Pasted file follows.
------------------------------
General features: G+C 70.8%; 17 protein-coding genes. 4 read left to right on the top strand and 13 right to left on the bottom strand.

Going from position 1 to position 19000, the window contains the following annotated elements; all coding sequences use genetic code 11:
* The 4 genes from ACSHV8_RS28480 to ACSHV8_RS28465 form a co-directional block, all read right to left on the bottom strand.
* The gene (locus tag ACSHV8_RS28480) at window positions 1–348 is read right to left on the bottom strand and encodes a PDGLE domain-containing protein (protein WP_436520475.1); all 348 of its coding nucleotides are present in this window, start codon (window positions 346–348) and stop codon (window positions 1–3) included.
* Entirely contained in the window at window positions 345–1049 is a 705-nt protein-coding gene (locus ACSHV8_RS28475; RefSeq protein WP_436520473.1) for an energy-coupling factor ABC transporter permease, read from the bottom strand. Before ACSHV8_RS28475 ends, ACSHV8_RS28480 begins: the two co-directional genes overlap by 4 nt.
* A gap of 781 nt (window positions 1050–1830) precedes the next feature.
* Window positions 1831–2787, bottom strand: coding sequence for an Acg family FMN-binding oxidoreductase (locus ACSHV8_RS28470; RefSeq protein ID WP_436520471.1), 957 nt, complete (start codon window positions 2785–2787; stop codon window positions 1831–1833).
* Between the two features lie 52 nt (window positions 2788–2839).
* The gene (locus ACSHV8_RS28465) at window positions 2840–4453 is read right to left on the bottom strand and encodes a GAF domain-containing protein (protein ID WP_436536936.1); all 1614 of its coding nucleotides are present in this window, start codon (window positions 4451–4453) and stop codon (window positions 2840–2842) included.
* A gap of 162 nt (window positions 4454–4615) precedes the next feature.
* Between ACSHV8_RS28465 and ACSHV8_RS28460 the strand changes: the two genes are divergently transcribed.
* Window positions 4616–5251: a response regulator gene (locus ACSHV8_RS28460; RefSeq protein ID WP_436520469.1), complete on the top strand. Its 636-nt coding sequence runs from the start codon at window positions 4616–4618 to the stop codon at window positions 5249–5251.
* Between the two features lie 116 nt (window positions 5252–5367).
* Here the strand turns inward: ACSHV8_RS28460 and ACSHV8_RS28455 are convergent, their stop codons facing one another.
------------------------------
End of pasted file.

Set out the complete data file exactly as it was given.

General features: G+C 70.8%; 17 protein-coding genes. 4 read left to right on the top strand and 13 right to left on the bottom strand.

Going from position 1 to position 19000, the window contains the following annotated elements; all coding sequences use genetic code 11:
* The 4 genes from ACSHV8_RS28480 to ACSHV8_RS28465 form a co-directional block, all read right to left on the bottom strand.
* The gene (locus tag ACSHV8_RS28480) at window positions 1–348 is read right to left on the bottom strand and encodes a PDGLE domain-containing protein (protein WP_436520475.1); all 348 of its coding nucleotides are present in this window, start codon (window positions 346–348) and stop codon (window positions 1–3) included.
* Entirely contained in the window at window positions 345–1049 is a 705-nt protein-coding gene (locus ACSHV8_RS28475; RefSeq protein WP_436520473.1) for an energy-coupling factor ABC transporter permease, read from the bottom strand. Before ACSHV8_RS28475 ends, ACSHV8_RS28480 begins: the two co-directional genes overlap by 4 nt.
* A gap of 781 nt (window positions 1050–1830) precedes the next feature.
* Window positions 1831–2787, bottom strand: coding sequence for an Acg family FMN-binding oxidoreductase (locus ACSHV8_RS28470; RefSeq protein ID WP_436520471.1), 957 nt, complete (start codon window positions 2785–2787; stop codon window positions 1831–1833).
* Between the two features lie 52 nt (window positions 2788–2839).
* The gene (locus ACSHV8_RS28465) at window positions 2840–4453 is read right to left on the bottom strand and encodes a GAF domain-containing protein (protein ID WP_436536936.1); all 1614 of its coding nucleotides are present in this window, start codon (window positions 4451–4453) and stop codon (window positions 2840–2842) included.
* A gap of 162 nt (window positions 4454–4615) precedes the next feature.
* Between ACSHV8_RS28465 and ACSHV8_RS28460 the strand changes: the two genes are divergently transcribed.
* Window positions 4616–5251: a response regulator gene (locus ACSHV8_RS28460; RefSeq protein ID WP_436520469.1), complete on the top strand. Its 636-nt coding sequence runs from the start codon at window positions 4616–4618 to the stop codon at window positions 5249–5251.
* Between the two features lie 116 nt (window positions 5252–5367).
* Here the strand turns inward: ACSHV8_RS28460 and ACSHV8_RS28455 are convergent, their stop codons facing one another.